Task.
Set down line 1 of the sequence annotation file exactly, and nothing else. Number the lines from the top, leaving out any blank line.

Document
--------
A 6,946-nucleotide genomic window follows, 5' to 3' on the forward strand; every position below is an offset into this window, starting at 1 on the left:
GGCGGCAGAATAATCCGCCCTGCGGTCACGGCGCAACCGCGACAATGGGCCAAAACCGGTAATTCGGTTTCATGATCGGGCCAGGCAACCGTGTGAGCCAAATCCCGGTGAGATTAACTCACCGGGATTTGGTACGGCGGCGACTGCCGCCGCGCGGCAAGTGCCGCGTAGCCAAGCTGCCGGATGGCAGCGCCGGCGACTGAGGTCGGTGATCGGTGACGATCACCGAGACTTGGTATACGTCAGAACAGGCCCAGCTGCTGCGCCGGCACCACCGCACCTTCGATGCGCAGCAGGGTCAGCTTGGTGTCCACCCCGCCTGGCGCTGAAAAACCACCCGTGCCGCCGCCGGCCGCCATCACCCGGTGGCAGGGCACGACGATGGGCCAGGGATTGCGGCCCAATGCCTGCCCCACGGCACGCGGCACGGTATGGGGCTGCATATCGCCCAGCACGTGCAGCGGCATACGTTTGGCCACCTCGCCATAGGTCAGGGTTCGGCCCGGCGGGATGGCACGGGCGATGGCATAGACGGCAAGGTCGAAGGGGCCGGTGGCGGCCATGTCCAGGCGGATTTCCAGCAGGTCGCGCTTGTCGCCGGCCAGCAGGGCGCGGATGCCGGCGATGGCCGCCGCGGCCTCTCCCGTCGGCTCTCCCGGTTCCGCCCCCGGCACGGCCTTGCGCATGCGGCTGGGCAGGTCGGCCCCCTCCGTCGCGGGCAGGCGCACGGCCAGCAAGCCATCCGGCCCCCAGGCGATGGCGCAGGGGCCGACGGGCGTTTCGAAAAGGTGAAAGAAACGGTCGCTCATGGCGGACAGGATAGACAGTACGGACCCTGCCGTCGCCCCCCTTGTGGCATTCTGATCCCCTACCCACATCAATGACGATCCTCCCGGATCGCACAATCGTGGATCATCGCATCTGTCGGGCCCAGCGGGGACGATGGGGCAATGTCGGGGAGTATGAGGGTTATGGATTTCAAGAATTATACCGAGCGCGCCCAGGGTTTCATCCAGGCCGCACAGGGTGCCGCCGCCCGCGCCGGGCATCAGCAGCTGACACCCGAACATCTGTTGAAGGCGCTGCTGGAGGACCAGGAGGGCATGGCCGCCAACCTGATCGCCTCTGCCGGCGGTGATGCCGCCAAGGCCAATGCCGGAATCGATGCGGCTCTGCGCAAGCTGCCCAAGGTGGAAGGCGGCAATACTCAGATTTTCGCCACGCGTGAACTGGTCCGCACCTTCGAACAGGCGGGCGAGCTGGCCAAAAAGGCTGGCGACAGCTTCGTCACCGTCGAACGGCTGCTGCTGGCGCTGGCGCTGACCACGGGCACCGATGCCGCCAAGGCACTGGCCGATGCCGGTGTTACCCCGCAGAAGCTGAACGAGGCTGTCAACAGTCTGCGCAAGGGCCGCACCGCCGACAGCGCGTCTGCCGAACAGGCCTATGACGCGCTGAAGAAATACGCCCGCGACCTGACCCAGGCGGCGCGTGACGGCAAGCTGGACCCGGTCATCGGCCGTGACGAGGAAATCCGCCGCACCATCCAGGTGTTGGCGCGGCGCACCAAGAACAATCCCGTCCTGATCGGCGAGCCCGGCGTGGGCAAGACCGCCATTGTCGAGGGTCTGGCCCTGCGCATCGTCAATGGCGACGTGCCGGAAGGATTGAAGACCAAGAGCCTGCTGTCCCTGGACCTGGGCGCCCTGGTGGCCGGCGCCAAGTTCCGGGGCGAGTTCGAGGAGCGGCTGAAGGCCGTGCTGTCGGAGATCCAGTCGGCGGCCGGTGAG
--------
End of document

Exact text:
A 6,946-nucleotide genomic window follows, 5' to 3' on the forward strand; every position below is an offset into this window, starting at 1 on the left: